LOS ANGELES — A funny thing happened on the way to the fur salon: The fur was forgotten. Designers instead turned to polymer chemists for a substitute that could please fur-coveting consumers and possibly assuage a few concerns of animal rights activists. This fall, some of the most eye-catching jackets and accessories incorporate realistic fake fur or are made from other materials with textures reminiscent of fur.
"It's really about the tactile nature of the season," says Colleen Sherin, fashion director of Saks Fifth Avenue, speaking about the fall trend. "We're even seeing things happening in knitwear where the yarn is cut specifically for a furry effect."
Stores and online sites, including high-end designer brands and mass-market retailers, are full of garments with materials that look like mink, cheetah or beaver.
Even at the high end, fake fur is being used widely by designers who note the improved quality and realistic nature of materials coming from Europe and Japan. These imported materials allow for more versatility in design, not to mention lower costs compared with real fur.
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The trend has been bubbling up for a couple of years.
It's increasingly difficult to tell the difference between real and fake, says Dan Mathews, senior vice president of People for the Ethical Treatment of Animals, which has opposed the killing of animals and manufacture of fur in high-profile campaigns for many years.
Mathews cites a major spike in fake fur sales over the last several years and says that fewer celebrities are choosing to wear real fur as more high-end designers offer garments made from synthetic material. Still, he is concerned that the look and feel of the new realistic fakes could perpetuate people's desire for the real thing.
Consumers will encounter the high-faux look on items including boots, bags, coats and vests. At the wholesale level, sales of fake fur reached $250 million in the United States last year and those sales are expected to increase by 30 percent over the next two years, according to Pell Research, a Washington, D.C., firm that identifies new markets and trends for major companies.
"The fur trend in the U.S. is toward fake," says Amy Lechner, an analyst with Pell Research. "The stigma of fake fur is rapidly decreasing."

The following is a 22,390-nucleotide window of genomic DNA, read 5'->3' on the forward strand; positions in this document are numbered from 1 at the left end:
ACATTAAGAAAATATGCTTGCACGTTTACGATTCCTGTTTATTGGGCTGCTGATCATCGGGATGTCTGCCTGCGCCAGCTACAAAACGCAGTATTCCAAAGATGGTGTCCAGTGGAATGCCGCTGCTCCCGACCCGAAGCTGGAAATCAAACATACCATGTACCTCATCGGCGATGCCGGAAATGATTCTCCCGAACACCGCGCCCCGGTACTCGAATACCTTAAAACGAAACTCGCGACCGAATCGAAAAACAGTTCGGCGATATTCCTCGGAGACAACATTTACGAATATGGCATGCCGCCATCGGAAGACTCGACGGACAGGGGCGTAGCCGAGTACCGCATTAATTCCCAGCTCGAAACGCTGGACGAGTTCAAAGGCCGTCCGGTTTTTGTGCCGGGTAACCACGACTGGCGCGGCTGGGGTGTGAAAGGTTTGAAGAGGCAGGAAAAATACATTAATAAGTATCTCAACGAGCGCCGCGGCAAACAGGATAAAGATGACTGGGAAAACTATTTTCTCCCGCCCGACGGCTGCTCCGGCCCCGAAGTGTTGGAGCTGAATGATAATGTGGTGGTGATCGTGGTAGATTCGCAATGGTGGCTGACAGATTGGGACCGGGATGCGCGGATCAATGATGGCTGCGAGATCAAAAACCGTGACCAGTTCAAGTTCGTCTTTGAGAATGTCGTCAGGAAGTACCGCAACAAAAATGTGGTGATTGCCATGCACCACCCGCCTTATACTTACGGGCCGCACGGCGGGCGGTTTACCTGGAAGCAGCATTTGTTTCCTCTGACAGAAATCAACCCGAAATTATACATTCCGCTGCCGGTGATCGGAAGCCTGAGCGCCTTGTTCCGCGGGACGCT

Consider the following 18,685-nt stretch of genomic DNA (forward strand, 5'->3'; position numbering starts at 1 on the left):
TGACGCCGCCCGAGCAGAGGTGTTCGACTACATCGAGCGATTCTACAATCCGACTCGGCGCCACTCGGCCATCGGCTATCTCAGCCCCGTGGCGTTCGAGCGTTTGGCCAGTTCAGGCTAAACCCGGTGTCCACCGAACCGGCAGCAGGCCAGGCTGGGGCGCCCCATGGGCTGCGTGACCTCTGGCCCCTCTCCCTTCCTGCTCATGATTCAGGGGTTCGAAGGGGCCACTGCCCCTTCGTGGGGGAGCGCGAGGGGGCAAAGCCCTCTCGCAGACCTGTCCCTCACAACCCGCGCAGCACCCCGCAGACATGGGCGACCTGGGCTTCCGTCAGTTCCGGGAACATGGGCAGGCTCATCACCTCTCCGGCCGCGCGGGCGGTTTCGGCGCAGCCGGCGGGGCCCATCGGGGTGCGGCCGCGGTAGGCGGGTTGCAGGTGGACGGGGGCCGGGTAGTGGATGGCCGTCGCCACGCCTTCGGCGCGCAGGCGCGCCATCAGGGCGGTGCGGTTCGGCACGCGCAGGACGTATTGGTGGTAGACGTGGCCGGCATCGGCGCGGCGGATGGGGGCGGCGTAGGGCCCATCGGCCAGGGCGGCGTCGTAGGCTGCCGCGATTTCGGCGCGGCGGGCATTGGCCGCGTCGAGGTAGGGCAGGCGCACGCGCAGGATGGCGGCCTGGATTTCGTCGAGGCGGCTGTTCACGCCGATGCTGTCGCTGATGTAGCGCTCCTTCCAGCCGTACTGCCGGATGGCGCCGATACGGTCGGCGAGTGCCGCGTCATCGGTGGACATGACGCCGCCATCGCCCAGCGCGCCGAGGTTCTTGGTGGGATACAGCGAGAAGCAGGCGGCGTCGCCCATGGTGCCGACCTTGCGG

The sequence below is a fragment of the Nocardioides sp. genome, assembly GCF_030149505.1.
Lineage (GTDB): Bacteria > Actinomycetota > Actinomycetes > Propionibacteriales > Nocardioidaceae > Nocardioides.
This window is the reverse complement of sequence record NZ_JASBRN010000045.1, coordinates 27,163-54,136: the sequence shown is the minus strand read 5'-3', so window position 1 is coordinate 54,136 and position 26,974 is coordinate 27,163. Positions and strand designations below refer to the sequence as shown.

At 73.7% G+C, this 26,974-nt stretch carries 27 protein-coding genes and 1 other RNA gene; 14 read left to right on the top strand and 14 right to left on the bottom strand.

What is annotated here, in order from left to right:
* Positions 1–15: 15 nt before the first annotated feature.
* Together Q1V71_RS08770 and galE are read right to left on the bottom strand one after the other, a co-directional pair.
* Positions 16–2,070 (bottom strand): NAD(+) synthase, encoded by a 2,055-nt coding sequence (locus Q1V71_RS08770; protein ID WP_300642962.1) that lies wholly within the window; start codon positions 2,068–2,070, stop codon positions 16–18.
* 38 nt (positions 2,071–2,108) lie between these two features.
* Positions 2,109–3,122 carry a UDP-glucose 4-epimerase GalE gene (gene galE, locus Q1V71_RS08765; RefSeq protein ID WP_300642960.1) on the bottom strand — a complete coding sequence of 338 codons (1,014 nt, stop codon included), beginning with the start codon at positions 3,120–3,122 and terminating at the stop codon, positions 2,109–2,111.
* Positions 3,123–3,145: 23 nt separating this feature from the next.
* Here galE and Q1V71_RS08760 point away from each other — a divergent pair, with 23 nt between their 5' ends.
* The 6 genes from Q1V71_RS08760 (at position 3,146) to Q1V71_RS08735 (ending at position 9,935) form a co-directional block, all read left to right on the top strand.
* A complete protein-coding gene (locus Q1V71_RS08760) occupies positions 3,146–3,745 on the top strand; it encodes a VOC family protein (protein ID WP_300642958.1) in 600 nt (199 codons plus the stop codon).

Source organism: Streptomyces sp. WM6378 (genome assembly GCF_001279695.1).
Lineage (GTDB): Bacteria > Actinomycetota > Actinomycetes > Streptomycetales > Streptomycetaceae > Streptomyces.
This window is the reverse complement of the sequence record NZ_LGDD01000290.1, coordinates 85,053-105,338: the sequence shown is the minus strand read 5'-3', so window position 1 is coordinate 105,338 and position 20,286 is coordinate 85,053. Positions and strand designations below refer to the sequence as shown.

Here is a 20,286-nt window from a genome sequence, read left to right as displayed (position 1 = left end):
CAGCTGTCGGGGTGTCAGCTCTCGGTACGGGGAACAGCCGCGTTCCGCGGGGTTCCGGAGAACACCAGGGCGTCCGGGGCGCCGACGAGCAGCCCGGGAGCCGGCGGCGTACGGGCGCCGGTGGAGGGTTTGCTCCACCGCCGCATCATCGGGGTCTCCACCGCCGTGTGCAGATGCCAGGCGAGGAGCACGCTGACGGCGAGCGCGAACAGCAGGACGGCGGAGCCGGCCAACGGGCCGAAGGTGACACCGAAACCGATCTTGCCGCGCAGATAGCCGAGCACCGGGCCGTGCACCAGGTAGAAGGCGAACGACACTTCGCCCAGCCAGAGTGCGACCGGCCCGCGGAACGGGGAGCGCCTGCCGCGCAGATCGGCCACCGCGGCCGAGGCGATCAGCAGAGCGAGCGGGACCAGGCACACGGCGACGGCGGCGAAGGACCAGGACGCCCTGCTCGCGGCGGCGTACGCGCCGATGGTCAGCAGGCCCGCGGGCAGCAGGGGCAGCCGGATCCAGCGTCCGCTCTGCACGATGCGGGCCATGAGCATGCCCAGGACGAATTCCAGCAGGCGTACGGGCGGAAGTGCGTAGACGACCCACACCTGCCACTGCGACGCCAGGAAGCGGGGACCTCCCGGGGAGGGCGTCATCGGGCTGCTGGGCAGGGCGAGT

Indeed, fake fur used to be known for its cheap, matted quality, but today designers are seeing it as a desirable fabric, a category unto itself not solely meant to mimic real fur.
"It's all about a fashion statement and creating a look, just like you would with any other fabric," says designer Dennis Basso, who works with real fur in his ready-to-wear line, but also creates a robust faux fur collection for his Dennis by Dennis Basso Collection for QVC.
"You're able to do some things with faux fur you can't do with real fur. Like, you would never make something in real leopard or cheetah. Women will buy something in faux not just for how realistic it seems but because of the look and design. It was originally made to imitate fur, but today it stands on its own."
Faux fur vests and accessories have been bestsellers on HSN, according to the direct response retailer's fashion director, Lauren Wilner.
"Vests do really well, as do cropped jackets," she says. "Leopard is the biggest seller. Actually leopard print across the board is really great for us."
Judging by the wide array of fake fur items hitting stores for fall, this season faux is the real deal.
The fur flies, and no animals are harmed
The stigma once attached to fake fur — it had a reputation as being thick, matted and sticky — has mostly diminished. In fact, the material has evolved into something that looks and feels rather luxurious.
Generally, fake fur starts with the manufacture of synthetic fibers that are then sewn onto a polyester backing. This process is fairly consistent throughout the whole industry, and the quality of the fibers makes the biggest difference in look and feel.
Tiger J design director Guillaume Poupart says there are two main characteristics of high-quality fake fur: softness and resilience (meaning the fibers bounce back to their original form after being touched). In addition, a higher density of fibers is usually equated with a higher quality.
"It gives faux fur a more realistic look and adds to the softness," says Poupart, who acknowledges that there can be too much of a good thing — too many fibers per square inch can produce an unpleasantly stiff garment.
Machines are used to give the material the look of, say, cheetah or mink. Material is sheared to make fibers the right length, and heat is often applied to the faux fur to coax it to lie in a certain direction (similar to the way a blow dryer works on hair). Dying helps to achieve a realistic look and sometimes involves seven or eight layers of color. Brushing is the final step in the process, adding the softness most people expect of fur — faux or real.